I could see some fear in Allen, so I asked him when his VA appointment would be. He said in about five months and I said that would be good. Therefore, if he ended up with some expensive medications and the VA had them or ones in the same drug family, the doctors would synchronize with the VA and he would be ready. I could see Allen relax visibly and he asked if the doctors would work with the VA? I said not the way he was thinking, but that he would give the doctors the name of his VA doctor and they would send a fax or call them with what they were suggesting for medications and see if the VA could get them started coming to him. The doctors would also forward copies of the tests and the reasons for the drug request.

Tim did say that the doctor had suggested that with his A1c and creatinine level that Allen should consider changing oral medications or start on insulin. He also said he would make a referral to the endocrinologist. Allen did say he would like to stay on oral medications if possible, but he was going to pay more attention to our discussions about insulins and not leave it as a medication of last resort. We said that was okay. I suggested that he should ask for the test for determining how much insulin he was still producing before he made that decision. Tim said that was another test they had done and his own insulin production was still okay, but on the low side. He said to Allen that just the fact he wanted to learn about insulin was a good sign and would make him ready when the change was right.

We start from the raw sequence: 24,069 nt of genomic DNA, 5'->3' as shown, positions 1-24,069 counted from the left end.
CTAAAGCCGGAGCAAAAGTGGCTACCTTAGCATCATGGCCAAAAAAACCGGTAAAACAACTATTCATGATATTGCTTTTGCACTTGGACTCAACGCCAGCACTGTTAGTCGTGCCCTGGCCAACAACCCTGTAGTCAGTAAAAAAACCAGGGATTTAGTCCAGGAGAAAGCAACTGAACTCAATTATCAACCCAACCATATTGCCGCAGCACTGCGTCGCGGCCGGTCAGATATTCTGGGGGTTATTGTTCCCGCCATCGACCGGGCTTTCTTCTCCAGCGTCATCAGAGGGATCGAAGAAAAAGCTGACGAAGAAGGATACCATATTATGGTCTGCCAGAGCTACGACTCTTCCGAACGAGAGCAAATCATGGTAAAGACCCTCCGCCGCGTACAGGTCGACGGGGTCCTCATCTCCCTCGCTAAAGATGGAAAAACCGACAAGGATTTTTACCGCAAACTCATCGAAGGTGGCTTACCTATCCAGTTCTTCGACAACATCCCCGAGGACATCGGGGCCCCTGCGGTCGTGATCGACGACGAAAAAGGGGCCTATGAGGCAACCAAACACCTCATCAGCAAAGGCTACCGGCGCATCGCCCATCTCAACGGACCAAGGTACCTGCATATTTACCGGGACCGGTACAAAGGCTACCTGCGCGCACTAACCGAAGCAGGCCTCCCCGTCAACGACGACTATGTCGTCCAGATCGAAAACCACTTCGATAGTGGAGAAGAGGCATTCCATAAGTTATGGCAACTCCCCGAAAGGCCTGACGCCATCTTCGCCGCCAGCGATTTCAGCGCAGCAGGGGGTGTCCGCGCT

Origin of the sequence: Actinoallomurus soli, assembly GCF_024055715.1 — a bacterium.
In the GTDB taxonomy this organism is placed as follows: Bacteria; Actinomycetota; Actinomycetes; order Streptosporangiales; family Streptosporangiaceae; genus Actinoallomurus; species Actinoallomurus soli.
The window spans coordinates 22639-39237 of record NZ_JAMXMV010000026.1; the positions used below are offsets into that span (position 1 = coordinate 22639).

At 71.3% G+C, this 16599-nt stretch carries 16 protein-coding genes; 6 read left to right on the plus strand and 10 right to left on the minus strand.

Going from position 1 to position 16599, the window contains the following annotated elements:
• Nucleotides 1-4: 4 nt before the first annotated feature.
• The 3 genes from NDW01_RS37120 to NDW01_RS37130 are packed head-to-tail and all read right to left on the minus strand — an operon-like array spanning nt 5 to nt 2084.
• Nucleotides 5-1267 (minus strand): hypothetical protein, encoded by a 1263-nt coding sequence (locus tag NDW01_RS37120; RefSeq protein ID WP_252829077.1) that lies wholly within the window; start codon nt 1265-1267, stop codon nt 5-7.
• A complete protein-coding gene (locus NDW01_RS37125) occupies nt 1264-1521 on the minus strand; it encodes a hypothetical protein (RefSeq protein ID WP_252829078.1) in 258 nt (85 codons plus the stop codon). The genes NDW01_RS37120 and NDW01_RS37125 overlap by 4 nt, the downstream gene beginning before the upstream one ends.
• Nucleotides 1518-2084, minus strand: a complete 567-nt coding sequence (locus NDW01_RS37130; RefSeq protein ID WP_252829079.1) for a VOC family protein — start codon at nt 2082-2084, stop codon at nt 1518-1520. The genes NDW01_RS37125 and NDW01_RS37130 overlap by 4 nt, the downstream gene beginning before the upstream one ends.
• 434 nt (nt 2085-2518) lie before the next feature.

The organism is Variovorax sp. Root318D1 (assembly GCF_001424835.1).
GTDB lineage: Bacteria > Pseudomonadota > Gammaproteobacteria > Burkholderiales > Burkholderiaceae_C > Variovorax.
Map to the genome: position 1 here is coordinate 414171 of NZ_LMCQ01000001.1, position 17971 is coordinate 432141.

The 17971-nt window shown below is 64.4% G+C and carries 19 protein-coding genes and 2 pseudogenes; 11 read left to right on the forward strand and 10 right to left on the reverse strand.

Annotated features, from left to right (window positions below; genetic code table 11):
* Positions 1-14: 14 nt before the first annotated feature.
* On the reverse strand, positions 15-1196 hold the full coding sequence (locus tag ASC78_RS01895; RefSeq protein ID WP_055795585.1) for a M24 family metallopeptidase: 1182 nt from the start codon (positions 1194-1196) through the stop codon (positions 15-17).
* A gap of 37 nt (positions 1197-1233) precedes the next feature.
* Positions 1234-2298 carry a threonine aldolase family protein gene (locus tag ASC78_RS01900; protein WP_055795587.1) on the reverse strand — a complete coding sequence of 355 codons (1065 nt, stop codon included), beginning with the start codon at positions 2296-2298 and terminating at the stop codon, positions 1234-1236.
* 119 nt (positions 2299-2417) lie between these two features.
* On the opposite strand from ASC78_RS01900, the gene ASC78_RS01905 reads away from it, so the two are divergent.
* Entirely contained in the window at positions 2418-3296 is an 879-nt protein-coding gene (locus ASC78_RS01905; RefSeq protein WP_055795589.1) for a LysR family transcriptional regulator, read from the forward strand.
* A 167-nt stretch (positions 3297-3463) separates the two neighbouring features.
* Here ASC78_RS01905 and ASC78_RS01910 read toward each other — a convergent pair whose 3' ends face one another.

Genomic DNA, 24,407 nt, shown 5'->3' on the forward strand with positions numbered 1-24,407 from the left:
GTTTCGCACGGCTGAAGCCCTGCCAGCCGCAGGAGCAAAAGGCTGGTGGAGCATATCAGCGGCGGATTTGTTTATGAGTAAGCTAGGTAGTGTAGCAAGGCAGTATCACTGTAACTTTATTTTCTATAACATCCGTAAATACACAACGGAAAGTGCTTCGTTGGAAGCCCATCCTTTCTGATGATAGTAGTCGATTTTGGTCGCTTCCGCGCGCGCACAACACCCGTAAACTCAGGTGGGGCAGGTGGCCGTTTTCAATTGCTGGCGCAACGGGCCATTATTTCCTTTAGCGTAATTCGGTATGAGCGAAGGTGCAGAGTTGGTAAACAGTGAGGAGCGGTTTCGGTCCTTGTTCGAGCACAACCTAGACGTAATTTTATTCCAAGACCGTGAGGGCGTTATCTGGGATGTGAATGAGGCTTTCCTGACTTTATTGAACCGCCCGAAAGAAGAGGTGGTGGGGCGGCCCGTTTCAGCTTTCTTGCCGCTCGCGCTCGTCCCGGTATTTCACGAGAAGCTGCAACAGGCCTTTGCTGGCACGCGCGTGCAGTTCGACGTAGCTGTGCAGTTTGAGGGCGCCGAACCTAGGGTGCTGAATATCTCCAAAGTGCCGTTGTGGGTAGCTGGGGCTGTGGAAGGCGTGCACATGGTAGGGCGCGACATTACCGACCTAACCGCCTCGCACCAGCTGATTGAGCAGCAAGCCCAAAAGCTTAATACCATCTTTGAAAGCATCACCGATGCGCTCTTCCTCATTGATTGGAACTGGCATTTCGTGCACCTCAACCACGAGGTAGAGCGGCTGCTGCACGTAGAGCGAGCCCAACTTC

The following two days I drove Allen and we had some interesting discussions about the different oral medications and insulin. He did say that since the doctor had given him some time to read about the different oral medications and their side effects, he was thinking seriously about insulin. I did suggest that he ask which oral medications they would be recommending and Allen said that would give him a better idea instead of learning about all the oral medications.

One the fourth day, Allen said doctor (after conferring with the endocrinologist) would have a recommendation for him when he came in for the blood draw the following Tuesday, and that he should seriously consider insulin. So we asked several others to meet with us on Saturday and we would research and discuss oral medications in more detail and insulin. Even Brenda asked to be included so we would be only short one person as Sue had another commitment.